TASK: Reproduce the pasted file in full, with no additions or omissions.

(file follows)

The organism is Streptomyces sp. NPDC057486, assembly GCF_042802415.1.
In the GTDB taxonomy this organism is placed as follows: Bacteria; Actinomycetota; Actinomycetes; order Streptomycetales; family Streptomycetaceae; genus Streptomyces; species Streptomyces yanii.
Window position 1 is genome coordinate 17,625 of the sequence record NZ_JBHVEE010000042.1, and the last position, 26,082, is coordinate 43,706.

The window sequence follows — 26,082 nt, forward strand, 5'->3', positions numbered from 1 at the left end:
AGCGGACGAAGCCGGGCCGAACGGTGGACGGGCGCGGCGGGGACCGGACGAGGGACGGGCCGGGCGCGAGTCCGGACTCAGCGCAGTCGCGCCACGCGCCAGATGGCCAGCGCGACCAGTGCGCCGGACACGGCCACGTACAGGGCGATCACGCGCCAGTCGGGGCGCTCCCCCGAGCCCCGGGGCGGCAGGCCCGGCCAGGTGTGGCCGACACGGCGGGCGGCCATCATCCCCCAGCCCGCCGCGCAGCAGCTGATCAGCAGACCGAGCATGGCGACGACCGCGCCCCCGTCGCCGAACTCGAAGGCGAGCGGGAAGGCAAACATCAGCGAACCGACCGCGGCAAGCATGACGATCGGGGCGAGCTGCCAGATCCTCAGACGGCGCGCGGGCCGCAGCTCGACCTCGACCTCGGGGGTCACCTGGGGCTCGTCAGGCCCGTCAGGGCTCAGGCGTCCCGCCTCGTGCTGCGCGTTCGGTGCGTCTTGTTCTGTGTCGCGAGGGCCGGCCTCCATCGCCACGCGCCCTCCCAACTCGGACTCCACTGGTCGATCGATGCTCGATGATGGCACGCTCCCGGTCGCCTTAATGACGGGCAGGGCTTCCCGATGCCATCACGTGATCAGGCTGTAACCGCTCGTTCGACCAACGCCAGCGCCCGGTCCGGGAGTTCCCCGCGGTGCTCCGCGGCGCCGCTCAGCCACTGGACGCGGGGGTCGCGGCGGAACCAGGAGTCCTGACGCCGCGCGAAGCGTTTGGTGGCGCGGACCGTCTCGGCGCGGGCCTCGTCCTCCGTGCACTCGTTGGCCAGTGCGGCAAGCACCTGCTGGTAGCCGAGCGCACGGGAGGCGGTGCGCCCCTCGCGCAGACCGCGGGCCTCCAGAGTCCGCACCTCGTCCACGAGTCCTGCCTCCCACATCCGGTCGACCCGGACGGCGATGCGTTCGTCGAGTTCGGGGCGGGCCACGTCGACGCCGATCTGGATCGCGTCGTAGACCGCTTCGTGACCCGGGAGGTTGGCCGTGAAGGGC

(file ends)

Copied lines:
The organism is Streptomyces sp. NPDC057486, assembly GCF_042802415.1.
In the GTDB taxonomy this organism is placed as follows: Bacteria; Actinomycetota; Actinomycetes; order Streptomycetales; family Streptomycetaceae; genus Streptomyces; species Streptomyces yanii.
Window position 1 is genome coordinate 17,625 of the sequence record NZ_JBHVEE010000042.1, and the last position, 26,082, is coordinate 43,706.

The window sequence follows — 26,082 nt, forward strand, 5'->3', positions numbered from 1 at the left end:
AGCGGACGAAGCCGGGCCGAACGGTGGACGGGCGCGGCGGGGACCGGACGAGGGACGGGCCGGGCGCGAGTCCGGACTCAGCGCAGTCGCGCCACGCGCCAGATGGCCAGCGCGACCAGTGCGCCGGACACGGCCACGTACAGGGCGATCACGCGCCAGTCGGGGCGCTCCCCCGAGCCCCGGGGCGGCAGGCCCGGCCAGGTGTGGCCGACACGGCGGGCGGCCATCATCCCCCAGCCCGCCGCGCAGCAGCTGATCAGCAGACCGAGCATGGCGACGACCGCGCCCCCGTCGCCGAACTCGAAGGCGAGCGGGAAGGCAAACATCAGCGAACCGACCGCGGCAAGCATGACGATCGGGGCGAGCTGCCAGATCCTCAGACGGCGCGCGGGCCGCAGCTCGACCTCGACCTCGGGGGTCACCTGGGGCTCGTCAGGCCCGTCAGGGCTCAGGCGTCCCGCCTCGTGCTGCGCGTTCGGTGCGTCTTGTTCTGTGTCGCGAGGGCCGGCCTCCATCGCCACGCGCCCTCCCAACTCGGACTCCACTGGTCGATCGATGCTCGATGATGGCACGCTCCCGGTCGCCTTAATGACGGGCAGGGCTTCCCGATGCCATCACGTGATCAGGCTGTAACCGCTCGTTCGACCAACGCCAGCGCCCGGTCCGGGAGTTCCCCGCGGTGCTCCGCGGCGCCGCTCAGCCACTGGACGCGGGGGTCGCGGCGGAACCAGGAGTCCTGACGCCGCGCGAAGCGTTTGGTGGCGCGGACCGTCTCGGCGCGGGCCTCGTCCTCCGTGCACTCGTTGGCCAGTGCGGCAAGCACCTGCTGGTAGCCGAGCGCACGGGAGGCGGTGCGCCCCTCGCGCAGACCGCGGGCCTCCAGAGTCCGCACCTCGTCCACGAGTCCTGCCTCCCACATCCGGTCGACCCGGACGGCGATGCGTTCGTCGAGTTCGGGGCGGGCCACGTCGACGCCGATCTGGATCGCGTCGTAGACCGCTTCGTGACCCGGGAGGTTGGCCGTGAAGGGC